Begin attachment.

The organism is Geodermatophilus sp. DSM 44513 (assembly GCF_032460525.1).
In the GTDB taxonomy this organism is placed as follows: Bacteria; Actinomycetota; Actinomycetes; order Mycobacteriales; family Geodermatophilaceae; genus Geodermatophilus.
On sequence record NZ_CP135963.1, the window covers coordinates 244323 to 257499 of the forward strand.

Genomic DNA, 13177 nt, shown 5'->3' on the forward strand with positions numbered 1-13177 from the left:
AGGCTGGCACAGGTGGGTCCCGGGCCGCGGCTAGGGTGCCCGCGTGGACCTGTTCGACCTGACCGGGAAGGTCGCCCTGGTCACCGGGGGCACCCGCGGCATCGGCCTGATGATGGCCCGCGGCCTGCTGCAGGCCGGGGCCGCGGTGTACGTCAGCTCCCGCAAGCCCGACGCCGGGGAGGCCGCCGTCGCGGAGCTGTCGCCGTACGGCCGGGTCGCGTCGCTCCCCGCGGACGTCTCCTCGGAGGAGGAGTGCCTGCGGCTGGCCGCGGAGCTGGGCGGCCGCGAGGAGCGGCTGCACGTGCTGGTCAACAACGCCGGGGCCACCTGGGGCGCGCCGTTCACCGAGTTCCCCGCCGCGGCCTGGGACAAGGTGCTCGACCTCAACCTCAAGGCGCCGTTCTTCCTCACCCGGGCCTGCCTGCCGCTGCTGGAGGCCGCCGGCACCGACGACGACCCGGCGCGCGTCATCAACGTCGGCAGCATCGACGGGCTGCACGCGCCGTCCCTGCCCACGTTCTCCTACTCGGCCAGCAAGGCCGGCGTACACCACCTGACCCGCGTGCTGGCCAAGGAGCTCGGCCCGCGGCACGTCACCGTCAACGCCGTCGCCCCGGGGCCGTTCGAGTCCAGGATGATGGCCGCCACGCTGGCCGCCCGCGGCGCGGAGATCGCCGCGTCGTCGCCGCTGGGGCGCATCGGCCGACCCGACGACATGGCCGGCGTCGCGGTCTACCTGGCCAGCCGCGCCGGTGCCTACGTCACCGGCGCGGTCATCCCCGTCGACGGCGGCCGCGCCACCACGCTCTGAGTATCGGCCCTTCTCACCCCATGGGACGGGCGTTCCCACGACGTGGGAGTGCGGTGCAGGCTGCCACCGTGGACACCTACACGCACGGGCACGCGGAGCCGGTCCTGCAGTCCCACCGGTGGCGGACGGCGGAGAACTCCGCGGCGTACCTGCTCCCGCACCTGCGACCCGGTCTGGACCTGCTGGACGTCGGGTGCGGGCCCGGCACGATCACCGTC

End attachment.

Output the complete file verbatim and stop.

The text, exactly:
The organism is Geodermatophilus sp. DSM 44513 (assembly GCF_032460525.1).
In the GTDB taxonomy this organism is placed as follows: Bacteria; Actinomycetota; Actinomycetes; order Mycobacteriales; family Geodermatophilaceae; genus Geodermatophilus.
On sequence record NZ_CP135963.1, the window covers coordinates 244323 to 257499 of the forward strand.

Genomic DNA, 13177 nt, shown 5'->3' on the forward strand with positions numbered 1-13177 from the left:
AGGCTGGCACAGGTGGGTCCCGGGCCGCGGCTAGGGTGCCCGCGTGGACCTGTTCGACCTGACCGGGAAGGTCGCCCTGGTCACCGGGGGCACCCGCGGCATCGGCCTGATGATGGCCCGCGGCCTGCTGCAGGCCGGGGCCGCGGTGTACGTCAGCTCCCGCAAGCCCGACGCCGGGGAGGCCGCCGTCGCGGAGCTGTCGCCGTACGGCCGGGTCGCGTCGCTCCCCGCGGACGTCTCCTCGGAGGAGGAGTGCCTGCGGCTGGCCGCGGAGCTGGGCGGCCGCGAGGAGCGGCTGCACGTGCTGGTCAACAACGCCGGGGCCACCTGGGGCGCGCCGTTCACCGAGTTCCCCGCCGCGGCCTGGGACAAGGTGCTCGACCTCAACCTCAAGGCGCCGTTCTTCCTCACCCGGGCCTGCCTGCCGCTGCTGGAGGCCGCCGGCACCGACGACGACCCGGCGCGCGTCATCAACGTCGGCAGCATCGACGGGCTGCACGCGCCGTCCCTGCCCACGTTCTCCTACTCGGCCAGCAAGGCCGGCGTACACCACCTGACCCGCGTGCTGGCCAAGGAGCTCGGCCCGCGGCACGTCACCGTCAACGCCGTCGCCCCGGGGCCGTTCGAGTCCAGGATGATGGCCGCCACGCTGGCCGCCCGCGGCGCGGAGATCGCCGCGTCGTCGCCGCTGGGGCGCATCGGCCGACCCGACGACATGGCCGGCGTCGCGGTCTACCTGGCCAGCCGCGCCGGTGCCTACGTCACCGGCGCGGTCATCCCCGTCGACGGCGGCCGCGCCACCACGCTCTGAGTATCGGCCCTTCTCACCCCATGGGACGGGCGTTCCCACGACGTGGGAGTGCGGTGCAGGCTGCCACCGTGGACACCTACACGCACGGGCACGCGGAGCCGGTCCTGCAGTCCCACCGGTGGCGGACGGCGGAGAACTCCGCGGCGTACCTGCTCCCGCACCTGCGACCCGGTCTGGACCTGCTGGACGTCGGGTGCGGGCCCGGCACGATCACCGTC